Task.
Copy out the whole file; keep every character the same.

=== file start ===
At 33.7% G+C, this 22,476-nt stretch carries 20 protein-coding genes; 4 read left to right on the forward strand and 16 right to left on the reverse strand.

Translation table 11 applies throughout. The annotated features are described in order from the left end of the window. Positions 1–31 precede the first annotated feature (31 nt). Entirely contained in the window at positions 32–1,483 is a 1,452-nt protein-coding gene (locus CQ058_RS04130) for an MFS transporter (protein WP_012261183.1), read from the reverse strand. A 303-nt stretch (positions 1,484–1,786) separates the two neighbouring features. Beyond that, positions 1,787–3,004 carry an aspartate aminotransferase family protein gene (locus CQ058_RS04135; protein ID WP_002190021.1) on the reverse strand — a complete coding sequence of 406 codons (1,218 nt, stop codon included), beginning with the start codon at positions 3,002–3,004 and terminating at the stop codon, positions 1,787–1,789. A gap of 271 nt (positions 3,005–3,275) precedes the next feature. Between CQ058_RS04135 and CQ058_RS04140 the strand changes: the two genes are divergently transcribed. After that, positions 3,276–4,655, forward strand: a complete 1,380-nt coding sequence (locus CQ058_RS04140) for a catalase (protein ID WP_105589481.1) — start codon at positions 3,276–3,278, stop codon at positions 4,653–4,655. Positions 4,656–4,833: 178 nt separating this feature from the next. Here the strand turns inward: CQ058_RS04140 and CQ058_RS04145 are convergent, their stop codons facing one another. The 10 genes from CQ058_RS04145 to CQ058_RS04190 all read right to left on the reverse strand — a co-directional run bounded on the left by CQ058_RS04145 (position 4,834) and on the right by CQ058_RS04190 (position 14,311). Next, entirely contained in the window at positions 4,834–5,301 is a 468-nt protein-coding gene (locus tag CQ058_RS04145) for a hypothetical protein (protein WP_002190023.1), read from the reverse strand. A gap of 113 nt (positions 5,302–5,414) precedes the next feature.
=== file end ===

At 33.7% G+C, this 22,476-nt stretch carries 20 protein-coding genes; 4 read left to right on the forward strand and 16 right to left on the reverse strand.

Translation table 11 applies throughout. The annotated features are described in order from the left end of the window. Positions 1–31 precede the first annotated feature (31 nt). Entirely contained in the window at positions 32–1,483 is a 1,452-nt protein-coding gene (locus CQ058_RS04130) for an MFS transporter (protein WP_012261183.1), read from the reverse strand. A 303-nt stretch (positions 1,484–1,786) separates the two neighbouring features. Beyond that, positions 1,787–3,004 carry an aspartate aminotransferase family protein gene (locus CQ058_RS04135; protein ID WP_002190021.1) on the reverse strand — a complete coding sequence of 406 codons (1,218 nt, stop codon included), beginning with the start codon at positions 3,002–3,004 and terminating at the stop codon, positions 1,787–1,789. A gap of 271 nt (positions 3,005–3,275) precedes the next feature. Between CQ058_RS04135 and CQ058_RS04140 the strand changes: the two genes are divergently transcribed. After that, positions 3,276–4,655, forward strand: a complete 1,380-nt coding sequence (locus CQ058_RS04140) for a catalase (protein ID WP_105589481.1) — start codon at positions 3,276–3,278, stop codon at positions 4,653–4,655. Positions 4,656–4,833: 178 nt separating this feature from the next. Here the strand turns inward: CQ058_RS04140 and CQ058_RS04145 are convergent, their stop codons facing one another. The 10 genes from CQ058_RS04145 to CQ058_RS04190 all read right to left on the reverse strand — a co-directional run bounded on the left by CQ058_RS04145 (position 4,834) and on the right by CQ058_RS04190 (position 14,311). Next, entirely contained in the window at positions 4,834–5,301 is a 468-nt protein-coding gene (locus tag CQ058_RS04145) for a hypothetical protein (protein WP_002190023.1), read from the reverse strand. A gap of 113 nt (positions 5,302–5,414) precedes the next feature.